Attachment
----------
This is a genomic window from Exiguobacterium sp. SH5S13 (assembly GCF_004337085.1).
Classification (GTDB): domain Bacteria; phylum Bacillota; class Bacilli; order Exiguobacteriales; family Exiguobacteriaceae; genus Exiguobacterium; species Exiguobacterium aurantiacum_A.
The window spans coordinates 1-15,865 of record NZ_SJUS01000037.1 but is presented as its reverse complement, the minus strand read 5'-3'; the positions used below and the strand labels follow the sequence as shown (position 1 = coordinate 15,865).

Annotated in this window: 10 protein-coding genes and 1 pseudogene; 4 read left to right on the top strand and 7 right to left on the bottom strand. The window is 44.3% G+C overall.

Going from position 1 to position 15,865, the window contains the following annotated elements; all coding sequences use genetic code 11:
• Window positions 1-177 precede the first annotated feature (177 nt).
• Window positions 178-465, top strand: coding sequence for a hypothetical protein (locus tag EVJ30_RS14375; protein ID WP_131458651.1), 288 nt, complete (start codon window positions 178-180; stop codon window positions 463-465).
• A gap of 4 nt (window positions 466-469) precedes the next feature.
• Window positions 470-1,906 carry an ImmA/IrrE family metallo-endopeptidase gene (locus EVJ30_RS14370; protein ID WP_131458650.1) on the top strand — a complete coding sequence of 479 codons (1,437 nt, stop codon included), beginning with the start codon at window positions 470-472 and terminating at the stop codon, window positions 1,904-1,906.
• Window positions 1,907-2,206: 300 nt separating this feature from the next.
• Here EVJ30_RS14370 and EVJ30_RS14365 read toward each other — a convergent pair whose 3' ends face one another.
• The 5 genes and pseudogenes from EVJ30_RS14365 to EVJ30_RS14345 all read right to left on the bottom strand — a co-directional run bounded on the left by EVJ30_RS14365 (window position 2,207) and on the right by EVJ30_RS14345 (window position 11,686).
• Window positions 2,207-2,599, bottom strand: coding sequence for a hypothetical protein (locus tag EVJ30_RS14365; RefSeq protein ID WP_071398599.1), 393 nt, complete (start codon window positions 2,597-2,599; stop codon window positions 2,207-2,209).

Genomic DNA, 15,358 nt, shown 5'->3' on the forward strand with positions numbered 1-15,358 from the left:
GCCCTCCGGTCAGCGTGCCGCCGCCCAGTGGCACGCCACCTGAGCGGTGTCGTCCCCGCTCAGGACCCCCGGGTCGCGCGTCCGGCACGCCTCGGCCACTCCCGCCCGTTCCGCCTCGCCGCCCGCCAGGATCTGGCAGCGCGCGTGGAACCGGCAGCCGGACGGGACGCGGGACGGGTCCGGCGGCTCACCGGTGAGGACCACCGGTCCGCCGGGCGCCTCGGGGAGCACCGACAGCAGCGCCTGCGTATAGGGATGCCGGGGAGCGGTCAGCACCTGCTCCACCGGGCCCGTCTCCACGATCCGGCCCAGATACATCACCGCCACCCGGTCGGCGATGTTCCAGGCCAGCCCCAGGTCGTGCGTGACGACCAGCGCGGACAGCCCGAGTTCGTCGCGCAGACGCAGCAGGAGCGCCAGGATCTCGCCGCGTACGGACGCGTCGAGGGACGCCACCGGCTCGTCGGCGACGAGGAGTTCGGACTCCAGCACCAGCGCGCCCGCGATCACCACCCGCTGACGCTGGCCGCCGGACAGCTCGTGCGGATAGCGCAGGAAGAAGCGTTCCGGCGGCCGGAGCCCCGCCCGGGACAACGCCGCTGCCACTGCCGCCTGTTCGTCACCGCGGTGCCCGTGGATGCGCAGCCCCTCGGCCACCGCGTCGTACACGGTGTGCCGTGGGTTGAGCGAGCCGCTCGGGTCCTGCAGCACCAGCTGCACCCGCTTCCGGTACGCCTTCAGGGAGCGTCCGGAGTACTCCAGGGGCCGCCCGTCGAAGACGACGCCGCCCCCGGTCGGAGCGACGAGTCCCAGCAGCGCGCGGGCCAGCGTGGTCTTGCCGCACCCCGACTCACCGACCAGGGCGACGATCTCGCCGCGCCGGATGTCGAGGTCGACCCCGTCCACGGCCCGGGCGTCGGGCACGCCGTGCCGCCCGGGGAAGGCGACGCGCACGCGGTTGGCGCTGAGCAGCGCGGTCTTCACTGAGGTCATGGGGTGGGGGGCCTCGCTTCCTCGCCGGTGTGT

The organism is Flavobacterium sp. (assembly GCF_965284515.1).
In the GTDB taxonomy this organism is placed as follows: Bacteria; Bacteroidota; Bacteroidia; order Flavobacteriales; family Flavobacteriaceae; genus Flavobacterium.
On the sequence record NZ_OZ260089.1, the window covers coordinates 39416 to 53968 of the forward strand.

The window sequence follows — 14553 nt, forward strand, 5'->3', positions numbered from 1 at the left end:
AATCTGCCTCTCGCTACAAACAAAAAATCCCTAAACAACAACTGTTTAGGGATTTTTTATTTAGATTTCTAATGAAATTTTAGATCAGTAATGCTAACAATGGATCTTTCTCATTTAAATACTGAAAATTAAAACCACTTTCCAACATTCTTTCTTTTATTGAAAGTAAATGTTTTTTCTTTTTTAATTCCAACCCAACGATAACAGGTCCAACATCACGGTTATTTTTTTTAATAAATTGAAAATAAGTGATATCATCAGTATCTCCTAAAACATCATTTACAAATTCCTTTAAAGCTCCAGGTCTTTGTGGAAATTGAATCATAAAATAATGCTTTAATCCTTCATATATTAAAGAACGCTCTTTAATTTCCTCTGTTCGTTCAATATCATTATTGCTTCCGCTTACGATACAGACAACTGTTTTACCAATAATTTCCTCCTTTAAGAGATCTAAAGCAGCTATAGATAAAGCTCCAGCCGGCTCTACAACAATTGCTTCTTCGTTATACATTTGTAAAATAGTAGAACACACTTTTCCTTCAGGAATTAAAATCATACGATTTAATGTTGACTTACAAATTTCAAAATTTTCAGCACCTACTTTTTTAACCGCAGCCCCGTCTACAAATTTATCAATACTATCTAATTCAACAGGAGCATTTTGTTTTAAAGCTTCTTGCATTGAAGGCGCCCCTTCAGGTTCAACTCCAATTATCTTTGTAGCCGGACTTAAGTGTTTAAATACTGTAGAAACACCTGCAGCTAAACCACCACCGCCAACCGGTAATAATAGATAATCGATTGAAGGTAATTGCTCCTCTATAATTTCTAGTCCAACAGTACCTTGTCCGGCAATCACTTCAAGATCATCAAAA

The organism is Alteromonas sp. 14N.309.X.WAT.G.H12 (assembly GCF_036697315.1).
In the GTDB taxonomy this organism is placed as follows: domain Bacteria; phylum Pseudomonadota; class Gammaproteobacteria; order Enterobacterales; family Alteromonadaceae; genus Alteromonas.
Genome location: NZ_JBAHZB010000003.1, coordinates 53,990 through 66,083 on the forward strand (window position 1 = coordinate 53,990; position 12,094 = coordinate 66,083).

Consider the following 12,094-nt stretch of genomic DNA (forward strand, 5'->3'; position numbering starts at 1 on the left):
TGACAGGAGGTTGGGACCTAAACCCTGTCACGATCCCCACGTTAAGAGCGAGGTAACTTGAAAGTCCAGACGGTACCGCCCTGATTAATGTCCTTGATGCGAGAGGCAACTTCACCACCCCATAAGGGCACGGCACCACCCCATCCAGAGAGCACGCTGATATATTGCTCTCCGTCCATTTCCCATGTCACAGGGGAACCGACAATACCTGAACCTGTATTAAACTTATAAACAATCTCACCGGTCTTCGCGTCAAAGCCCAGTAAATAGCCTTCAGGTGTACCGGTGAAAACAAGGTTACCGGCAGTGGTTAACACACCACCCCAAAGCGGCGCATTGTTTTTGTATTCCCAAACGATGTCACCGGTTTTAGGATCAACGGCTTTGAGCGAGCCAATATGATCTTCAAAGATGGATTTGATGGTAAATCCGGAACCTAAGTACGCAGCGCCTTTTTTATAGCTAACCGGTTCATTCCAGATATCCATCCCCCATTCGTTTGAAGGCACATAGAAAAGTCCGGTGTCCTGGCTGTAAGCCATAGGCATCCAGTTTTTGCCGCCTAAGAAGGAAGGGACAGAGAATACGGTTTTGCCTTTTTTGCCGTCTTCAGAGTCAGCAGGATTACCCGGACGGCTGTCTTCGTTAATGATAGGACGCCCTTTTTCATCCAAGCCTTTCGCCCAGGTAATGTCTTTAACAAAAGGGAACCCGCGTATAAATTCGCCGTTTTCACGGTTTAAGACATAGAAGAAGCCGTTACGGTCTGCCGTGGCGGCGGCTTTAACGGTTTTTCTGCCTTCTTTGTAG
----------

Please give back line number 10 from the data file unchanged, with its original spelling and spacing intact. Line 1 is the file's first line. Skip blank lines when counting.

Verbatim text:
• Window positions 1,907-2,206: 300 nt separating this feature from the next.